Research Papers: Multiphase Flows

Experimental Investigation of Sand Jets Passing Through Immiscible Fluids

[+] Author and Article Information
Niyousha Mohammadidinani

Department of Civil Engineering,
Lakehead University,
Thunder Bay P7B 5E1, ON, Canada
e-mail: nmohamm2@lakeheadu.ca

Amir H. Azimi

Department of Civil Engineering,
Lakehead University,
Thunder Bay P7B 5E1, ON, Canada
e-mail: azimi@lakeheadu.ca

Siamak Elyasi

Department of Chemical Engineering,
Lakehead University,
Thunder Bay P7B 5E1, ON, Canada
e-mail: selyasi@lakeheadu.ca

Contributed by the Fluids Engineering Division of ASME for publication in the JOURNAL OF FLUIDS ENGINEERING. Manuscript received July 13, 2016; final manuscript received December 26, 2016; published online March 20, 2017. Assoc. Editor: Francine Battaglia.

J. Fluids Eng 139(5), 051303 (Mar 20, 2017) (13 pages) Paper No: FE-16-1450; doi: 10.1115/1.4035762 History: Received July 13, 2016; Revised December 26, 2016

Laboratory experiments were conducted to study the dynamics of sand jets passing through two immiscible fluids. Different oil layer thicknesses, nozzle diameters, and sand masses were employed. Evolution of oily sand jets with time was investigated using image processing and boundary visualization techniques. Different shapes of the frontal head and trailing wave section were observed and cloud formation was classified into different categories based on Reynolds number, normalized oil layer thickness, and evolution time. It was found that the effect of Reynolds number on evolution of oily sand jets was more significant than the other parameters. Width and frontal velocity of oily sand jets were measured at different times. It was observed that oily sand jets became unstable after a distance of ten times larger than the nozzle diameter. Instability of oily sand jets caused intense spreading with a spreading rate of 0.4. The thin layer of oil encapsulated sand cluster was ruptured due to excess shear stress and caused bursting of the frontal head into a cloud of sand particles. Three different bursting mechanisms were observed and a correlation was found between the densimetric Froude number and the normalized bursting time. Data mining and boundary visualization techniques were used to model oily sand jets. Model trees were developed to classify and predict the growth of oily sand jets at different conditions. Modeling results indicated that the Model tree can predict the growth of sand jets with an uncertainty of ±8.2%, ±6.8%, and ±8.7% for width, velocity, and distance, respectively.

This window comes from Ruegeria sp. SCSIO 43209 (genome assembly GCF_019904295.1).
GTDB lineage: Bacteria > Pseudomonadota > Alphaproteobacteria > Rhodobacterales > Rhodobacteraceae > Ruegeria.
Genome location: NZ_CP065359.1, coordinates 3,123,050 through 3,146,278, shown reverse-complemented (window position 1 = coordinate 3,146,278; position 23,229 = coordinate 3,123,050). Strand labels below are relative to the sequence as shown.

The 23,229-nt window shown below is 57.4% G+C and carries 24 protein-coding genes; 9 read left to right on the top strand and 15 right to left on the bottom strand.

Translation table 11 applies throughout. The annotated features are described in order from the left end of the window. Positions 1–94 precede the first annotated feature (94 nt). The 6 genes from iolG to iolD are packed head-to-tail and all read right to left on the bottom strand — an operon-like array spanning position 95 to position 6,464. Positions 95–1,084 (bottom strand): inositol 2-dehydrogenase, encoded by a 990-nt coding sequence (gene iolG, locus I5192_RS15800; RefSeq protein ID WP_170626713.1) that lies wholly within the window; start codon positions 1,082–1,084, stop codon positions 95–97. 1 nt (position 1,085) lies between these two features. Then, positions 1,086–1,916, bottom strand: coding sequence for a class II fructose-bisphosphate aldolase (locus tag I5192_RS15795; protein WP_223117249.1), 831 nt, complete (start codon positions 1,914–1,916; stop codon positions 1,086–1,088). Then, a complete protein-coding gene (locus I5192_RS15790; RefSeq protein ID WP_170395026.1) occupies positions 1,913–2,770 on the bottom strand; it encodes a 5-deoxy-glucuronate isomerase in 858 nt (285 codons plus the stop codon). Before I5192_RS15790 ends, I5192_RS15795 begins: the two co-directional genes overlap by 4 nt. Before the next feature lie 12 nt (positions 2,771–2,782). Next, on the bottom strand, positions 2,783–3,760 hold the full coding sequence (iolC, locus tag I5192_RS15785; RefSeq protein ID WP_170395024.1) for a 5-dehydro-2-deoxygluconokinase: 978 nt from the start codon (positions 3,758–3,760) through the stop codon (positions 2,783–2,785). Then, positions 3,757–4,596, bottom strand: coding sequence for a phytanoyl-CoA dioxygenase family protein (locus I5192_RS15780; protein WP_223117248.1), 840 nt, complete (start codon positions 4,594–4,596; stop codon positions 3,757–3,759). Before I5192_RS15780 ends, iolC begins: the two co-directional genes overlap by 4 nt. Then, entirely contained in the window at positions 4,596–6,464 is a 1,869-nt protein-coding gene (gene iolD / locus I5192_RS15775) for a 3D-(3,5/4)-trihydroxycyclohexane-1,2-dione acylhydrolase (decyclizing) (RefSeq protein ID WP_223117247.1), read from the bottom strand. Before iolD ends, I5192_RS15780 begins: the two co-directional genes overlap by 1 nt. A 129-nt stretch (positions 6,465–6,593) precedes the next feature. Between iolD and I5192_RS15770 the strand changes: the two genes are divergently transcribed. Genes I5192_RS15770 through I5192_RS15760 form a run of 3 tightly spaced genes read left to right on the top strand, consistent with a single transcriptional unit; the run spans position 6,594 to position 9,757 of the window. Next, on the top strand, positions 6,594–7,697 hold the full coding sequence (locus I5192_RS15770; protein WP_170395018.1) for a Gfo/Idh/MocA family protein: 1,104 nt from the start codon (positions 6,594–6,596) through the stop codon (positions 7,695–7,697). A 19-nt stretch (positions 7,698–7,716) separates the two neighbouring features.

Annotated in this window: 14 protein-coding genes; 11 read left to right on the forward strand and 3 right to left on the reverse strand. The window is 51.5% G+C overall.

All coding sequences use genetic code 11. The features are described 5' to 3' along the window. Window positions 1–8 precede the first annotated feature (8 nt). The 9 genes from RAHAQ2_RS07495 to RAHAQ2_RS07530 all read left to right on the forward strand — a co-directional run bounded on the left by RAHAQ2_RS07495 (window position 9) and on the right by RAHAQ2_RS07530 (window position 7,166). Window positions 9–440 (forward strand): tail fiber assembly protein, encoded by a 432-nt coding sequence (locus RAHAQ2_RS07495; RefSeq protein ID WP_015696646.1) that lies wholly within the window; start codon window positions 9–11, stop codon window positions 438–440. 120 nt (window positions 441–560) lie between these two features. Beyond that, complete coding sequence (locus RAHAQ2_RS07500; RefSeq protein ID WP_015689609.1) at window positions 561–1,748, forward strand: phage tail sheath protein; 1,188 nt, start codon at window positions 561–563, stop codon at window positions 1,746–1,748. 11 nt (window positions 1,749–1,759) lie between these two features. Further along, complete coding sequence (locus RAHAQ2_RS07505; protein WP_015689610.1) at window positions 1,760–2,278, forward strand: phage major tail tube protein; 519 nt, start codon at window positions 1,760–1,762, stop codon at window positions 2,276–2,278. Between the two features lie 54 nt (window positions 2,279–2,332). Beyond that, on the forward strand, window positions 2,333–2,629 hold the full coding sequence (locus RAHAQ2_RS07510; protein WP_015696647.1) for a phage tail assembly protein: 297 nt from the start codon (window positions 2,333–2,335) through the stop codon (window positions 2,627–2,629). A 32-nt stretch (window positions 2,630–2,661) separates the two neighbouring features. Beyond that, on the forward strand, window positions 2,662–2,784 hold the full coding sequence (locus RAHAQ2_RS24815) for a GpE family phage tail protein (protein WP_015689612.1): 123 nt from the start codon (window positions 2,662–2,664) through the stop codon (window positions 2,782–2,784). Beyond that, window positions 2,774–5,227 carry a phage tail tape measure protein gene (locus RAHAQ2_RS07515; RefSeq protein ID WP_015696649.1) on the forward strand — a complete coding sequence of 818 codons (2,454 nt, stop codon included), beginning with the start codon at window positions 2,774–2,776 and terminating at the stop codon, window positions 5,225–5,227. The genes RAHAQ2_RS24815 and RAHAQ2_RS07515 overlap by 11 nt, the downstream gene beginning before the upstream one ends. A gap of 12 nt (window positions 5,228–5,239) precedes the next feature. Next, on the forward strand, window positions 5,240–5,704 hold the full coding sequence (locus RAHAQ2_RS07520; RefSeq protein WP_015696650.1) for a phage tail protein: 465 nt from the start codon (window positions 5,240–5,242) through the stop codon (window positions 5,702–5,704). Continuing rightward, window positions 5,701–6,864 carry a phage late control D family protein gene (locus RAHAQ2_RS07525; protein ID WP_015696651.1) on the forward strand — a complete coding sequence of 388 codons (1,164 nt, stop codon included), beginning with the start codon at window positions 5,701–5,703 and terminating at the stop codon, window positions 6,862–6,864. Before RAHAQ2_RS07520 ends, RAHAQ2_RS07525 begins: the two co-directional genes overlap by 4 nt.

Copyright © 2017 by ASME
Your Session has timed out. Please sign back in to continue.


Pignatel, F. , Nicolas, M. , and Guazzelli, E. , 2011, “ A Falling Cloud of Particles at a Small but Finite Reynolds Number,” J. Fluid Mech., 671, pp. 34–51. [CrossRef]
Hall, N. , Elenany, M. , Zhu, D. Z. , and Rajaratnam, N. , 2010, “ Experimental Study of Sand and Slurry Jets in Water,” J. Hydraul. Eng., 136(10), pp. 727–738. [CrossRef]
Noh, Y. , and Fernando, H. J. S. , 1993, “ The Transition in the Sedimentation Pattern of a Particle Cloud,” Phys. Fluids A, 5(12), pp. 3049–3055. [CrossRef]
Noh, Y. , 2000, “ Sedimentation of a Particle Cloud Across a Density Interface,” Fluid Dyn. Res., 27(3), pp. 129–142. [CrossRef]
Rahimipour, H. , and Wilkinson, D. , 1992, “ Dynamic Behavior of Particle Clouds,” Eleventh Australasian Fluid Mechanics Conference, University of Tasmania, Hobart, Australia, pp. 743–746.
Bush, J. W. M. , Thurber, B. A. , and Blanchette, F. , 2003, “ Particle Clouds in Homogeneous and Stratified Environments,” J. Fluid Mech., 489, pp. 29–54. [CrossRef]
Azimi, A. , Zhu, D. Z. , and Rajaratnam, N. , 2012, “ Experimental Study of Sand Jet Front in Water,” Int. J. Multiphase Flow, 40, pp. 19–37. [CrossRef]
Azimi, A. , Zhu, D. Z. , and Rajaratnam, N. , 2012, “ Computational Investigation on Vertical Slurry Jets,” Int. J. Multiphase Flow, 47, pp. 94–114. [CrossRef]
Azimi, A. H. , Zhu, D. Z. , and Rajaratnam, N. , 2014, “ Experimental Study of Subaqueous Sand Deposition From Slurry Wall Jets,” ASCE J. Eng. Mech., 140(2), pp. 296–314. [CrossRef]
Azimi, A. H. , Zhu, D. Z. , and Rajaratnam, N. , 2015, “ An Experimental Study of Circular Sand–Water Wall Jets,” Int. J. Multiphase Flow, 74, pp. 34–44. [CrossRef]